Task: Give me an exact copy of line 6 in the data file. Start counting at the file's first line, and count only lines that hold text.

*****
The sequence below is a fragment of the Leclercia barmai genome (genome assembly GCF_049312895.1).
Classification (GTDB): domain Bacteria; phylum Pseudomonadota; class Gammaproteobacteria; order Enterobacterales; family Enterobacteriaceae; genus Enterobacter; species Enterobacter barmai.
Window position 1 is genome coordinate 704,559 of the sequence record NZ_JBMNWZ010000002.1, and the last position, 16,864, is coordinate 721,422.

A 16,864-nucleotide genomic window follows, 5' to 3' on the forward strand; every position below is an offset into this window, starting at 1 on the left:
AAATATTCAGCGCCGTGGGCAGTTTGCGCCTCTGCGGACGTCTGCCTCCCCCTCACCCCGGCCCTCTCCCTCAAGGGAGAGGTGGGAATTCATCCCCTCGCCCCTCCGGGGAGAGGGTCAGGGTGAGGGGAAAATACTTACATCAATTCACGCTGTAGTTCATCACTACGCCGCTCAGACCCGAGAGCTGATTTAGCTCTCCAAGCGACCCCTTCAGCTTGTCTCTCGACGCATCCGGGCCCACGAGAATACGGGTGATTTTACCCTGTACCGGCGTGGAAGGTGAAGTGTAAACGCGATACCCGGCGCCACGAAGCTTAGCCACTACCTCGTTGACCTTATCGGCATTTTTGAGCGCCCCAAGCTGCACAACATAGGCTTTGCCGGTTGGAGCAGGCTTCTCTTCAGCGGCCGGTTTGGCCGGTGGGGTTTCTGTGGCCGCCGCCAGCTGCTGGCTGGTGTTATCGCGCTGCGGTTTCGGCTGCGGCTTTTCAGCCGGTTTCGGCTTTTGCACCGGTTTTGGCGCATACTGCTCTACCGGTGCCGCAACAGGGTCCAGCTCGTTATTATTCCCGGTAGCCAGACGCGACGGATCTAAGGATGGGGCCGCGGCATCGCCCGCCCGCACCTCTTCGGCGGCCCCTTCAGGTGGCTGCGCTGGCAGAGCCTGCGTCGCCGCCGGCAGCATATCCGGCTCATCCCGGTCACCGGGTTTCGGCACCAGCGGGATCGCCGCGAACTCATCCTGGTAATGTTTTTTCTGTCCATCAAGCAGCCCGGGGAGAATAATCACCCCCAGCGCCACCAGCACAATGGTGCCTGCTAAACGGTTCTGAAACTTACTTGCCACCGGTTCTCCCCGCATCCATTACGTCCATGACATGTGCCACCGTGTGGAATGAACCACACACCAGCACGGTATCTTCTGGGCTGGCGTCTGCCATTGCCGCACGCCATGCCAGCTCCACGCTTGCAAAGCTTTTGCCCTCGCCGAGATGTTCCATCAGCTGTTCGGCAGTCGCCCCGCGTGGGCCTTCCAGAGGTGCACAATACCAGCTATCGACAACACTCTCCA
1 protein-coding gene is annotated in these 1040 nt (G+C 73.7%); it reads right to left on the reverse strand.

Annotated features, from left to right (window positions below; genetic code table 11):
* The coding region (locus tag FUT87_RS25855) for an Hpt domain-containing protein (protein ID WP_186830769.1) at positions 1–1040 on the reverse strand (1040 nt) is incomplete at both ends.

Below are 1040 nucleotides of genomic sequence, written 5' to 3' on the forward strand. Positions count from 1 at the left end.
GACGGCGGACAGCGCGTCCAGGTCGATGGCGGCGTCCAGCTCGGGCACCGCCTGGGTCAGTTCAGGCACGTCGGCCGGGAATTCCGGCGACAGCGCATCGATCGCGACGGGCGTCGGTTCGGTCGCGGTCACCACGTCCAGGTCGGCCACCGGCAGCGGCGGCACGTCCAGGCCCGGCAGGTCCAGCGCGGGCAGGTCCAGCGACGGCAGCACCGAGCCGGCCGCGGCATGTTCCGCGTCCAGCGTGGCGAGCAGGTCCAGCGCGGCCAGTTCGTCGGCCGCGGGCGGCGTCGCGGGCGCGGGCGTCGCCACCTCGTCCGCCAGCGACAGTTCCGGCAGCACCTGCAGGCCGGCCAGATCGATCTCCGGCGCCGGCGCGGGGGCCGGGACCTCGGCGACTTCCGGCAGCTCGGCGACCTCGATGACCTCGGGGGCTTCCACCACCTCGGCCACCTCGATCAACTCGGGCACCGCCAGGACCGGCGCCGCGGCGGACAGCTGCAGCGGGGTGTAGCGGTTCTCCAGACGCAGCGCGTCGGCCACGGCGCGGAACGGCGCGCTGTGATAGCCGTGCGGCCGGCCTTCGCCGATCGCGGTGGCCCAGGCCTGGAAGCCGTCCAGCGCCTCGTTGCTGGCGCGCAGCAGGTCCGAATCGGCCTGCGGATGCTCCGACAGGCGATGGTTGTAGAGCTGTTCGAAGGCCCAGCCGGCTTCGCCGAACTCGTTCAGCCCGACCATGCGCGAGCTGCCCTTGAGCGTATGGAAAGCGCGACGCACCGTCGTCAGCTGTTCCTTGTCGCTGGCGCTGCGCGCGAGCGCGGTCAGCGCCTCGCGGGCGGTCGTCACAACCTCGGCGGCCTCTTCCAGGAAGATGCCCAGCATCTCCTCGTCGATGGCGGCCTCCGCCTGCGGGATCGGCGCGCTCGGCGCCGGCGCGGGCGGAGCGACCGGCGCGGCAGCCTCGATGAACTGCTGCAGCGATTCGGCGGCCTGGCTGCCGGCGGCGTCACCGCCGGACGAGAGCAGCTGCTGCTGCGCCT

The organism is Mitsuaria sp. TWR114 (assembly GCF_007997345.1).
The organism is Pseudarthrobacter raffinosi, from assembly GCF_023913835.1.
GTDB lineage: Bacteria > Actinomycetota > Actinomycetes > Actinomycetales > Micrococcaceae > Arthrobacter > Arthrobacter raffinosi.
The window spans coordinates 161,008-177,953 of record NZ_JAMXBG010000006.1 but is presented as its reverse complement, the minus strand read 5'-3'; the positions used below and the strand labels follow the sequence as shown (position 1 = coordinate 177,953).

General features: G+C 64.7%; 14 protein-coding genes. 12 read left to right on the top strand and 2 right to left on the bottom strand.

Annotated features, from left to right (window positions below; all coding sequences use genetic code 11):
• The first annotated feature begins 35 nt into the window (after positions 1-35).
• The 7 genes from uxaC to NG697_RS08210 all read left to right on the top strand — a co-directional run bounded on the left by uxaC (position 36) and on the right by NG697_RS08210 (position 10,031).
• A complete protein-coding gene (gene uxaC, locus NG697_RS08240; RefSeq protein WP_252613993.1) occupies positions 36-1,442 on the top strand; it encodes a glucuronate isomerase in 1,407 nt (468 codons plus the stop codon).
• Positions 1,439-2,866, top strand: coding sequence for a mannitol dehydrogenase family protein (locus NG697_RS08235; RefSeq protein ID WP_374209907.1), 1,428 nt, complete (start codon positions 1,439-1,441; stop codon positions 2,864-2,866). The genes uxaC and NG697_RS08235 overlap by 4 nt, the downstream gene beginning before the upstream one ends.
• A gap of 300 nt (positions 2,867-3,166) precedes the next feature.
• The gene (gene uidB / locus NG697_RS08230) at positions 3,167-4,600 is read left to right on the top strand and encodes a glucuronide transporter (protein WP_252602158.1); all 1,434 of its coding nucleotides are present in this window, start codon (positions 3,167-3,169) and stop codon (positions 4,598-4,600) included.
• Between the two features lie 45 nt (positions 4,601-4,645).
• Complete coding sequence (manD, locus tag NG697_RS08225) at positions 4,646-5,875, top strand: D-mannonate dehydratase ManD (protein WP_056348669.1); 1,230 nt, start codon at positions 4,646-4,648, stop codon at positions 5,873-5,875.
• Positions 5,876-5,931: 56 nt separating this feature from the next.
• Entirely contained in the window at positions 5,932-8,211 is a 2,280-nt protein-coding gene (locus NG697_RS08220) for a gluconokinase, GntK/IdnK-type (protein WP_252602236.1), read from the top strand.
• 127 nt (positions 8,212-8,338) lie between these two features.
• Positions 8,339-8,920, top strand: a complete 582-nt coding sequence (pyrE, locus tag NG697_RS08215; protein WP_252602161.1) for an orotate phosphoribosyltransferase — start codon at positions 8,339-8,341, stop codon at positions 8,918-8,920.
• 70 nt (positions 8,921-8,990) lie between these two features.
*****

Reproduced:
1 protein-coding gene is annotated in these 1040 nt (G+C 73.7%); it reads right to left on the reverse strand.